Self-Care is Not a PerkSelf-Care is Not a Perk https://c-suitenetwork.com/advisors/wp-content/themes/csadvisore/images/empty/thumbnail.jpg 150 150 Jeanette Bronee https://secure.gravatar.com/avatar/8d1165191173c6820196aacf0e84d13a?s=96&d=mm&r=g
It is the foundation for peak performance.
If you think you have to wait to take care of yourself and your needs until you are home from work, you are not alone. I had a boss one time, who told me that he did not need to eat lunch, so neither did I.
Now thankfully I am a Danish girl, who is used to eating lunch, so I told him that he would not want me around, if I did not have lunch. He sort of snorted and huffed at me, but I got to eat my lunch, though admittedly at my desk, while working, to avoid being yelled at.
There is something seriously wrong with our work-culture, when we get yelled at for taking a lunch-break. When I was working at ESPRIT in Europe, lunch-breaks were mandatory.
Everyone had to come to the canteen to eat together. It would not only build better team-work, because people who eat together chat and bond, it would also assure that everyone had the energy to work at their best for the rest of the day. Mind you everyone worked hard there, or maybe I should say focused. See work seems hard when we struggle to focus or have the energy. Or of course if an assignment or project is difficult, but when people say they work hard, it often means they feel drained and they are not having fun.
Not perks, essentials.
Lunch-breaks and health benefits are equally essential, but the difference is that one is preventative and the other we often don’t use until we burn out or get sick. Same thing with being able to pause and go get some fresh air to boost mental energy or take a walk to get rid of feeling stuck, starring at the same sentence in the presentation you are trying to write. These are all essentials for a good work culture. Not something we wait to do until we have time or we simply cannot keep going any longer and need to take a break. Pushing ourselves to the point of burn-out is a culture of struggle at work, a fight and flight mentality, that pushes us into survival-mode.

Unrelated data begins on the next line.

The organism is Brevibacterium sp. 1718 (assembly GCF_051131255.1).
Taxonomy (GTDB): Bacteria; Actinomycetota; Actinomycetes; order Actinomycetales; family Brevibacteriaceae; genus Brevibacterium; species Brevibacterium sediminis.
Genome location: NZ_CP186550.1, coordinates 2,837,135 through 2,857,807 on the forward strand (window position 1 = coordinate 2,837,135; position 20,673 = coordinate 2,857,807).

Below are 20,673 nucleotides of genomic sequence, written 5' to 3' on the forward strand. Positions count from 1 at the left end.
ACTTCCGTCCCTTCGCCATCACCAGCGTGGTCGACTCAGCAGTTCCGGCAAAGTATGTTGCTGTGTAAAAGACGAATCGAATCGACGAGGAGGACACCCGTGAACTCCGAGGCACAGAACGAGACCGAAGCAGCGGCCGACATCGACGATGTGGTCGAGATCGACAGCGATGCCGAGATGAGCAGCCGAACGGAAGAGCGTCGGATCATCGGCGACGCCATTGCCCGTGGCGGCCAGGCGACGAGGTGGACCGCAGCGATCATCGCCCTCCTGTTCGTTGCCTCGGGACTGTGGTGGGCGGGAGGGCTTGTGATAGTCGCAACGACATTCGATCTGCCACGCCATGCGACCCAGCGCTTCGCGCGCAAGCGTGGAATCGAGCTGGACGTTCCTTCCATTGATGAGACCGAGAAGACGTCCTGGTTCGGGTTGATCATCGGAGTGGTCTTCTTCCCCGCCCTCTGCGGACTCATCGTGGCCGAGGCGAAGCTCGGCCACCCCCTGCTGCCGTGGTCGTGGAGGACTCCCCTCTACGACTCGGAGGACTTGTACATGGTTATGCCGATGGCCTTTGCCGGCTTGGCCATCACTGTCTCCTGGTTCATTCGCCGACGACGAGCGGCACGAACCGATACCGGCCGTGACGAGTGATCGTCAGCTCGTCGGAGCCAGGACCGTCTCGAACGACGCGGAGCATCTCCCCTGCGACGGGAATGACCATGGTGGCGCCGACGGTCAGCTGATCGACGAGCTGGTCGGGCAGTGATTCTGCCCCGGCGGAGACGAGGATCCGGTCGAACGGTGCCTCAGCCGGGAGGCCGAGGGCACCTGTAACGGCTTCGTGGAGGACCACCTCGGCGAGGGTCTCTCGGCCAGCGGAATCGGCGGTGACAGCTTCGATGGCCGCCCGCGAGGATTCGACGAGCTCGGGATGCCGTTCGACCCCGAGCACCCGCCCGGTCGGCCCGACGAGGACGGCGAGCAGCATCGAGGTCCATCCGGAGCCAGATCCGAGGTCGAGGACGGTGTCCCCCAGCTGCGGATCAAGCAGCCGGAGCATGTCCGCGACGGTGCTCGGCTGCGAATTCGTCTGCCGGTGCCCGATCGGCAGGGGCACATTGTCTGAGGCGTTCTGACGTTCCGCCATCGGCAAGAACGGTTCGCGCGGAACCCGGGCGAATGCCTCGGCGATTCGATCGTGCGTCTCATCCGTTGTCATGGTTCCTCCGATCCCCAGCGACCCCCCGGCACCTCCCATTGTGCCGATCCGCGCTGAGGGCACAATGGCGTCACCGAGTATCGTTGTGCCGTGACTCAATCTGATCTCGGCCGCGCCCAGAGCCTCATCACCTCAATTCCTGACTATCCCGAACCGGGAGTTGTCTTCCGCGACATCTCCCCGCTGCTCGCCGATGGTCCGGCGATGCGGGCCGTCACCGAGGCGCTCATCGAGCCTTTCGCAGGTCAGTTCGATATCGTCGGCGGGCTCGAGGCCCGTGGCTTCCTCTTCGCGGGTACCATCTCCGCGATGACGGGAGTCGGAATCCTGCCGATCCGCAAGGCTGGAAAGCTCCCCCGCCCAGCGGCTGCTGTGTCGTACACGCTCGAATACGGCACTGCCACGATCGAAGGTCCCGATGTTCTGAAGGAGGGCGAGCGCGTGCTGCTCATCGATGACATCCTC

Survival-mode is not performance.
Being on survival-mode is not the same as performance-mode or the kind of stress that we thrive on to go beyond our comfort-zone for growth. On survival-mode we are hyper focused on getting out of trouble, we are in a fear-based work environment and we are trying to get to the finish-line of a project, because we are scared of what might happen if we don’t. It can be anything from; my client is going to fire me, my boss is going to yell at me, or even just missing a dead-line that is affecting other people if missed. If you add lack of water, food, pauses and rest to the mental state of stress, you are working on the edge of burn-out rather than the edge of creativity, performance and innovation.
Self-care is the foundation for work-performance.
When I consult with companies and leaders about how to shift from a personal and organizational mindset of survival to a mindset of performance, we start with self-care and how the daily work habits support each individual in doing their best work. Nourishment of a healthy work-force happens from the top down. When the leader eats, everyone eats. When the leader is healthy and practicing good self-care habits at work, everyone gets to take good care of themselves at work too. Now this is not just because we want everyone to be healthy, the point here is whywe want everyone to be healthy.
Health is not the goal, it is the foundation for doing our best work and peak-performance, because a healthy business comes from the inside out. A healthy business is about healthy people, happy people.
People who work healthy and go home happy with energy to spare. That is healthy work/life integration. Are you ready to change your work-habits around?